John F. Kennedy in a Dogsled

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Electing a President

Every four years, America elects a president. That process starts in New Hampshire.

Two Parties in American Politics

There are two major parties in American politics, and each party nominates one person to represent them in the presidential election.

Choosing Presidential Nominees

The parties choose their nominee by holding a series of elections in each of the states. These state elections are called primary elections. Whoever wins the primary elections for each party becomes that party's presidential nominee.

NH's Role in Choosing a President

New Hampshire holds the first primary in the nation, so people pay a lot of attention to who is running for president here. Who wins and who loses in New Hampshire has a big impact on choosing each party's nominee.
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The 1952 Primary

Why was the 1952 presidential primary important to New Hampshire?

The first time New Hampshire held what we think of as a modern presidential primary was in 1952. Before that, the men who led each political party chose who their party’s nominee would be without hearing much from the people. Instead of voting for who they wanted to be president, people voted for the men who would decide who would become president, which isn’t the same thing at all! Since people didn’t get to vote directly for their candidate, a lot of them didn’t vote at all.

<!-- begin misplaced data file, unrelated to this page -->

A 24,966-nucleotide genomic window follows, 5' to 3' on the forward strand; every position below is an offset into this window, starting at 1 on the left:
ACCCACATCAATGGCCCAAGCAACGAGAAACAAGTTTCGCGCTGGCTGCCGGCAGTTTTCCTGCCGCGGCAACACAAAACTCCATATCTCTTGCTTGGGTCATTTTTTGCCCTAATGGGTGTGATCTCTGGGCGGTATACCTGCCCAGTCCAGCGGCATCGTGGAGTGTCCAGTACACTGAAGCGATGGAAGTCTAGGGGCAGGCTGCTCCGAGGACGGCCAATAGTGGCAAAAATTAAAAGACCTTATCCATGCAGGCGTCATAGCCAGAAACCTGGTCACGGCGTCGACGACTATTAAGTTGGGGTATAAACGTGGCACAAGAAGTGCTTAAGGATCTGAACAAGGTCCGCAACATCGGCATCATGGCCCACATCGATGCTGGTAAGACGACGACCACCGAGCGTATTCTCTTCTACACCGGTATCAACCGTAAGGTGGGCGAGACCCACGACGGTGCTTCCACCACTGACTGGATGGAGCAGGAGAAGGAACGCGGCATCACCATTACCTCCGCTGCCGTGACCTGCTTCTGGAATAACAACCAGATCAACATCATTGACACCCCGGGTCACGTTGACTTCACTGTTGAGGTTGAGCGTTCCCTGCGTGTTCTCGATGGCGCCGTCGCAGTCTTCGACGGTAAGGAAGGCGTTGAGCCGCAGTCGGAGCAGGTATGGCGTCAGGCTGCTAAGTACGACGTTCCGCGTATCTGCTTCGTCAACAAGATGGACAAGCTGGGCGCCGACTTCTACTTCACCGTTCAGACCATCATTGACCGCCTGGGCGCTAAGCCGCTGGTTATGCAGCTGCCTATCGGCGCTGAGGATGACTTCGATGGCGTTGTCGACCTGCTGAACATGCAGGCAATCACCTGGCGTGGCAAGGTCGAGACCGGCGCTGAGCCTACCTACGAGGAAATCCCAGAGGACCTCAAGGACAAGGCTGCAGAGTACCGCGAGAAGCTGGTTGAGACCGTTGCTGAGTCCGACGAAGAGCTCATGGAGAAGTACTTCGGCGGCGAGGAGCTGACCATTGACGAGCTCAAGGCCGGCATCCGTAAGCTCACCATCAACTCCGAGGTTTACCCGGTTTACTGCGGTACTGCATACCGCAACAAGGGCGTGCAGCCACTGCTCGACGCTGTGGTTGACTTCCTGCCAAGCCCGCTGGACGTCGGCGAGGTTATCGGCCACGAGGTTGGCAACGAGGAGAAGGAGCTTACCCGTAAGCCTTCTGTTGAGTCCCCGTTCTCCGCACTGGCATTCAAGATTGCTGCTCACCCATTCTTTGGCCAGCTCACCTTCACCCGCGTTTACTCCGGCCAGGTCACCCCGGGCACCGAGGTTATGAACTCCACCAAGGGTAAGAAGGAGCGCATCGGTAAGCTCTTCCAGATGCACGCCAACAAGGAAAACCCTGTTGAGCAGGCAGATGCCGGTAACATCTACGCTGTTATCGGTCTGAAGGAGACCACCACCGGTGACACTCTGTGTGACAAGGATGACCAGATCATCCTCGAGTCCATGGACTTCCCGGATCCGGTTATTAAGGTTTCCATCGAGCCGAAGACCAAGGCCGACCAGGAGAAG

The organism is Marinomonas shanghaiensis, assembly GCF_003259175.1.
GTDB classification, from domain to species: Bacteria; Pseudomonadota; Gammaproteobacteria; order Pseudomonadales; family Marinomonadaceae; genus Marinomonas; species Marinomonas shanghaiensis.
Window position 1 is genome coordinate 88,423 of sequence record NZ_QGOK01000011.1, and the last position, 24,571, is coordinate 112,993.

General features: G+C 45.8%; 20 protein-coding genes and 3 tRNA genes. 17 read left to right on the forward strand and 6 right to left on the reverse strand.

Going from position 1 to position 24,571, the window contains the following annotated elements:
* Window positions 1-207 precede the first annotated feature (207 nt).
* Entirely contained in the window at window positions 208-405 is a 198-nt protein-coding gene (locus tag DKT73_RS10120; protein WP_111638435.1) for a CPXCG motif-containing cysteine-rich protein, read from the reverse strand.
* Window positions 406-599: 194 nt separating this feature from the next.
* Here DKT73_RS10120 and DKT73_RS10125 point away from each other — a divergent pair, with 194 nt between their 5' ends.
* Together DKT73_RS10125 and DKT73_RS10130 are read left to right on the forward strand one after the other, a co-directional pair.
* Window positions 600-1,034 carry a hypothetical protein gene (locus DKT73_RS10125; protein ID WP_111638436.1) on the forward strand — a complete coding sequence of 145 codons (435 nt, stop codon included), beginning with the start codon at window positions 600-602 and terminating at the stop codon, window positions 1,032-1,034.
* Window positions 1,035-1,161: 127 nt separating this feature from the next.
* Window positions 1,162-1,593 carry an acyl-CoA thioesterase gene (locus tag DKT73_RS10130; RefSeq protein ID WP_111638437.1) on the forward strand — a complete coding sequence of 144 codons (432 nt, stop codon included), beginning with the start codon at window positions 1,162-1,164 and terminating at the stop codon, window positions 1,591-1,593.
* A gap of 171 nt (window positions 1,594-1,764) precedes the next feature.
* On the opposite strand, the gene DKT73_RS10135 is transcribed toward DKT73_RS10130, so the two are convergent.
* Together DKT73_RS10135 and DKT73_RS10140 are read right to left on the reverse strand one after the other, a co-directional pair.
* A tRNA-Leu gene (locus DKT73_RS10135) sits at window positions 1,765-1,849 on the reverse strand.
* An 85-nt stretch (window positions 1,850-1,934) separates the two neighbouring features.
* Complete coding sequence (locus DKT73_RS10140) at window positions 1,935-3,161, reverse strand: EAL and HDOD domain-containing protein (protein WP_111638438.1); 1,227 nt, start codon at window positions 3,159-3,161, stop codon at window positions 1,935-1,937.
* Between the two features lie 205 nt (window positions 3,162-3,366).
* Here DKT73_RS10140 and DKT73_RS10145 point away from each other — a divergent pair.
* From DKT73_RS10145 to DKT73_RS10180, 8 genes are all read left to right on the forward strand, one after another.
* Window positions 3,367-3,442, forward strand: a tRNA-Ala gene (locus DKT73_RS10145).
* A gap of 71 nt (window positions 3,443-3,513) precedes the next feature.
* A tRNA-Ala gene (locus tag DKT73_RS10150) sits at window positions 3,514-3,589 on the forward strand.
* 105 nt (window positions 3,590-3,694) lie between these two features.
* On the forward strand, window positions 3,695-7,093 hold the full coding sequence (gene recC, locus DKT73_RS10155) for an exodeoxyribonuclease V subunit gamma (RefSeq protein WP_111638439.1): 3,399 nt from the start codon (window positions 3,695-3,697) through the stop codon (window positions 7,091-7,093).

Making Political Deals

The First NH Primary

Mason Presents: The First New Hampshire Primary
1952 Republican Primary Ballot (Detail)
Mason's Fun Fact

New Hampshire Comes First

But in 1952, the election was different. New Hampshire’s government changed the state law to allow people to vote directly for the person they wanted to be their party’s nominee. The state government made this change because they wanted to increase voter participation in the primary process. That change in the law made all the difference in how Granite Staters would see their role in electing presidents.

What happened in the 1952 election?

In the 1952 primary election, there were four main candidates: two for each of the major political parties (including the Democrats and the Republicans). There was a front-runner for each party, but these front-runners would be surprised when the votes were counted in the New Hampshire primary. A lot of other people were surprised by the votes too!
Kefauver Campaign Motorcade
Estes Kefauver in a Dogsled

On the Democratic Side

The president of the United States in 1952 was named Harry Truman, and he was a Democrat. Everyone thought he would run for a second term and be the Democratic Party’s nominee. He had competition, though, from a U.S. senator named Estes Kefauver.